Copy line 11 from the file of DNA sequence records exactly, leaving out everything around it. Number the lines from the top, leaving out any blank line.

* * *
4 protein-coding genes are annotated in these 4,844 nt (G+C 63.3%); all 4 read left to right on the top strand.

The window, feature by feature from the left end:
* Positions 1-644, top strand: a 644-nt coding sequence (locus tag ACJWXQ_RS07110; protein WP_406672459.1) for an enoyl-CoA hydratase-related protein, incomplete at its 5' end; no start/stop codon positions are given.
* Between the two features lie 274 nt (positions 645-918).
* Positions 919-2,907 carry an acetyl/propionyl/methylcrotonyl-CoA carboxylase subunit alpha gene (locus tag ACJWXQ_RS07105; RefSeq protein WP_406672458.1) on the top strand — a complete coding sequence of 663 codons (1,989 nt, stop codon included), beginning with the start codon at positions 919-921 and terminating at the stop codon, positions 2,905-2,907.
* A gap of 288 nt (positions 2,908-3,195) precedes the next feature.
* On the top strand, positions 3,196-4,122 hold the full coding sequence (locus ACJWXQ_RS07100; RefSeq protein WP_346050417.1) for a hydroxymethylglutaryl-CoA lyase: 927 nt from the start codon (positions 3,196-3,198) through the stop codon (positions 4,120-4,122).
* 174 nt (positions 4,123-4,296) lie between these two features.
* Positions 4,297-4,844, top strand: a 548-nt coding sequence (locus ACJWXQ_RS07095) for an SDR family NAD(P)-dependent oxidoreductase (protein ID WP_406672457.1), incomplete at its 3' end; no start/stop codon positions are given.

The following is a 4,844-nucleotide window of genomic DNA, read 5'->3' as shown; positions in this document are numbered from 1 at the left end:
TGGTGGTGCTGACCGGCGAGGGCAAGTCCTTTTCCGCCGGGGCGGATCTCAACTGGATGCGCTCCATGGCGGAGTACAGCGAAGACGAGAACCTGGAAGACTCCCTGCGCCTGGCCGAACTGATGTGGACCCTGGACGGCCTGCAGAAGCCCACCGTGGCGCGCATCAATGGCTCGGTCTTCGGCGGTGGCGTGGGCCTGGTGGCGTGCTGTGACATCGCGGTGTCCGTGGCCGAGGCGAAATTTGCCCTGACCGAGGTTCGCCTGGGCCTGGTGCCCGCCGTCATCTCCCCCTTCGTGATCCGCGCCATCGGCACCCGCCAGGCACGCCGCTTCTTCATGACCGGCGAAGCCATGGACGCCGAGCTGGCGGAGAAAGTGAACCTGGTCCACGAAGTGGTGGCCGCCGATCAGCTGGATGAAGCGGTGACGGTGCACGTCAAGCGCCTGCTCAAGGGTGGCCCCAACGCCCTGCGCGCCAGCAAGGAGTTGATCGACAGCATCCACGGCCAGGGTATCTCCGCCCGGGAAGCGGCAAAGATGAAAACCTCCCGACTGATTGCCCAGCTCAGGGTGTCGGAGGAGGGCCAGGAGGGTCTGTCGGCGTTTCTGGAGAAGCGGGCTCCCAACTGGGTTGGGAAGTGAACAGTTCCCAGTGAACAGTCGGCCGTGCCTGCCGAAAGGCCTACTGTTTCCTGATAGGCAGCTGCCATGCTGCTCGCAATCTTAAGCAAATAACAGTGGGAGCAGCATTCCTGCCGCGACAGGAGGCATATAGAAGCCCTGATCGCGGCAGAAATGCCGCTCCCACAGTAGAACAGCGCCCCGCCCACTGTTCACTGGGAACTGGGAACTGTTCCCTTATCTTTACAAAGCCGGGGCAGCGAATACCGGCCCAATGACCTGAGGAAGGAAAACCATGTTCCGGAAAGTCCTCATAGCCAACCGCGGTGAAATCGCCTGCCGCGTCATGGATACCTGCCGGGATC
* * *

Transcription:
TGGTGGTGCTGACCGGCGAGGGCAAGTCCTTTTCCGCCGGGGCGGATCTCAACTGGATGCGCTCCATGGCGGAGTACAGCGAAGACGAGAACCTGGAAGACTCCCTGCGCCTGGCCGAACTGATGTGGACCCTGGACGGCCTGCAGAAGCCCACCGTGGCGCGCATCAATGGCTCGGTCTTCGGCGGTGGCGTGGGCCTGGTGGCGTGCTGTGACATCGCGGTGTCCGTGGCCGAGGCGAAATTTGCCCTGACCGAGGTTCGCCTGGGCCTGGTGCCCGCCGTCATCTCCCCCTTCGTGATCCGCGCCATCGGCACCCGCCAGGCACGCCGCTTCTTCATGACCGGCGAAGCCATGGACGCCGAGCTGGCGGAGAAAGTGAACCTGGTCCACGAAGTGGTGGCCGCCGATCAGCTGGATGAAGCGGTGACGGTGCACGTCAAGCGCCTGCTCAAGGGTGGCCCCAACGCCCTGCGCGCCAGCAAGGAGTTGATCGACAGCATCCACGGCCAGGGTATCTCCGCCCGGGAAGCGGCAAAGATGAAAACCTCCCGACTGATTGCCCAGCTCAGGGTGTCGGAGGAGGGCCAGGAGGGTCTGTCGGCGTTTCTGGAGAAGCGGGCTCCCAACTGGGTTGGGAAGTGAACAGTTCCCAGTGAACAGTCGGCCGTGCCTGCCGAAAGGCCTACTGTTTCCTGATAGGCAGCTGCCATGCTGCTCGCAATCTTAAGCAAATAACAGTGGGAGCAGCATTCCTGCCGCGACAGGAGGCATATAGAAGCCCTGATCGCGGCAGAAATGCCGCTCCCACAGTAGAACAGCGCCCCGCCCACTGTTCACTGGGAACTGGGAACTGTTCCCTTATCTTTACAAAGCCGGGGCAGCGAATACCGGCCCAATGACCTGAGGAAGGAAAACCATGTTCCGGAAAGTCCTCATAGCCAACCGCGGTGAAATCGCCTGCCGCGTCATGGATACCTGCCGGGATC